Despite rising trade tensions and geopolitical risks, half of ASEAN’s member states are among the top drivers of global growth.
The International Monetary Fund’s (IMF) World Economic Outlook released last week painted a bleak future for the global economy which is in a “synchronised slowdown” and is anticipated to grow 3.0 percent this year – the weakest since the 2008 global financial crisis.
It is also a 0.3 percentage point downgrade from the IMF’s World Economic Outlook in April and a significant reduction from last year’s 3.6 percent global gross domestic product (GDP) growth. Global GDP growth in 2020, meanwhile, is now estimated to stand at 3.4 percent – a 0.2 percentage point reduction from April’s report.
All these reductions are hardly surprising.
This month alone, the heads of the World Trade Organisation and the World Bank joined the IMF in downgrading their economic outlooks for the year.
When it comes to their share of global GDP growth, though, ASEAN is punching above its weight.
Indonesia leading the way
Indonesia is leading the charge in the region, with its share of global GDP growth this year measured at 3.9 percent according to Bloomberg’s list of top 20 drivers of global growth in 2019 which was calculated based on data from last week’s IMF report.
The largest economy in Southeast Asia, Indonesia are ahead of only China (32.7 percent), the United States (13.8 percent) and India (13.5 percent) as the biggest drivers of global growth rates in 2019.
With a projected GDP growth rate of 5.0 percent this year according to the IMF, Indonesia is expected to maintain its dominant position in the medium term thanks to strong domestic consumption and a wide range of infrastructure projects.
Indonesia are joined by Malaysia, the Philippines, Thailand and Vietnam as among the world’s top-20 largest drivers of global GDP growth. Cumulatively, these 20 economies make up 85.8 percent of the world’s GDP growth.
Future of global trade
There have been increasing doubts about the long-term future of the global trading structure due to factors such as the US-China trade war, slowing growth in China, broader conflict in the Middle East and Brexit-related uncertainty – all of which is taking a toll on business confidence.
A notable feature of this year’s sluggish growth has been the slowdown in manufacturing and trade partly due to higher tariffs and prolonged uncertainty surrounding trade policy – which has dented investments and demand for capital goods.
Earlier this month, the IMF’s new managing director Kristalina Georgieva used her inaugural speech to warn that trade tensions could reduce global economic output by 0.8 percent by 2020 – or around US$700 billion.
Monetary stimulus packages by central banks – including Indonesia, Philippines and Thailand – have helped reduce downside risks to growth, and the IMF believes that global growth would be lower by 0.5 percentage points in both 2019 and 2020 in the absence of such monetary stimulus.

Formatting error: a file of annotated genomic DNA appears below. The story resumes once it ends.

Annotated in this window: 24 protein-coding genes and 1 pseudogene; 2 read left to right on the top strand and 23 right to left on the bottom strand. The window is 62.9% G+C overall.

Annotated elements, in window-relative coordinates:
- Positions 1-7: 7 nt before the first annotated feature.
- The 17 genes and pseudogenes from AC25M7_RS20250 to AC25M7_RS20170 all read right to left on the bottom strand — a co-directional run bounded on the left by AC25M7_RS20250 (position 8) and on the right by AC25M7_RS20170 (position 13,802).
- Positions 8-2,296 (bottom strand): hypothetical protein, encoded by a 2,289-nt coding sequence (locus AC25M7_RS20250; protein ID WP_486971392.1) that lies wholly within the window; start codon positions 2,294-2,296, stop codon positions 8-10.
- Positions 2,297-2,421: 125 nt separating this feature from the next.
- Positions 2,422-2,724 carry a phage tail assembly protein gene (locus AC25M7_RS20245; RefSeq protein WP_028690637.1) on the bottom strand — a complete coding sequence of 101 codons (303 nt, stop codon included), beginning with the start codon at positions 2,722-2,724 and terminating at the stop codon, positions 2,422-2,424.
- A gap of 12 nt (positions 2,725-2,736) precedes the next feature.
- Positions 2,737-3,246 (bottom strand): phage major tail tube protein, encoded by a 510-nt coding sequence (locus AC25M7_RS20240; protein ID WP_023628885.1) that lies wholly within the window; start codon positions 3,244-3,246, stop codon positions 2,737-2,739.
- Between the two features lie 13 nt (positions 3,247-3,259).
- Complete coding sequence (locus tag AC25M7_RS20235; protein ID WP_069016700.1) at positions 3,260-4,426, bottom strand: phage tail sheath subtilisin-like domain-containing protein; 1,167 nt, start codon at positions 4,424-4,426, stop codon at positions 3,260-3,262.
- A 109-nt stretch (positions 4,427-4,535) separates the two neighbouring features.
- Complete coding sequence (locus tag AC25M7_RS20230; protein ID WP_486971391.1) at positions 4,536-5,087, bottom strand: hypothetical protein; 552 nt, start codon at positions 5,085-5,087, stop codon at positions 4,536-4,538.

“At three percent growth (in 2019), there is no room for policy mistakes and an urgent need for policymakers to cooperatively deescalate trade and geopolitical tensions,” said the IMF’s chief economist Gita Gopinath.
“Besides supporting growth, such actions can also help catalyse needed cooperative solutions to improve the global trading system.
“Moreover, it is essential that countries continue to work together to address major issues such as climate change, international taxation, corruption and cybersecurity,” she added.
End of US supremacy?
For the US, the trade war could also mark the start of more uncertain times ahead.
Georgieva’s predecessor, Christine Lagarde, said in an interview with American media on Sunday that the US could lose its status as a global leader because of the trade war with China.
“I was brought up as a citizen of this world. The risk I see is that the United States is at risk of losing leadership. And that would be just a terrible development,” said Lagarde, who takes the reins of the European Central Bank next month.
Bloomberg’s statistics seem to give credence to this theory.
The US’ share of global growth is expected to slip from 13.8 percent to 9.2 percent by 2024 according to Bloomberg’s analysis – with
India’s share projected to rise to 15.5 percent and replace the US as second behind China, highlighting Asia’s rise as the main engine of the world economy.
With no concrete signs of a respite in the spat between US and China – the world’s two largest economies – other economies should redouble efforts to defuse trade tensions of their own and rejuvenate multilateral cooperation with the aim of ensuring sustainable economic development and inclusive growth.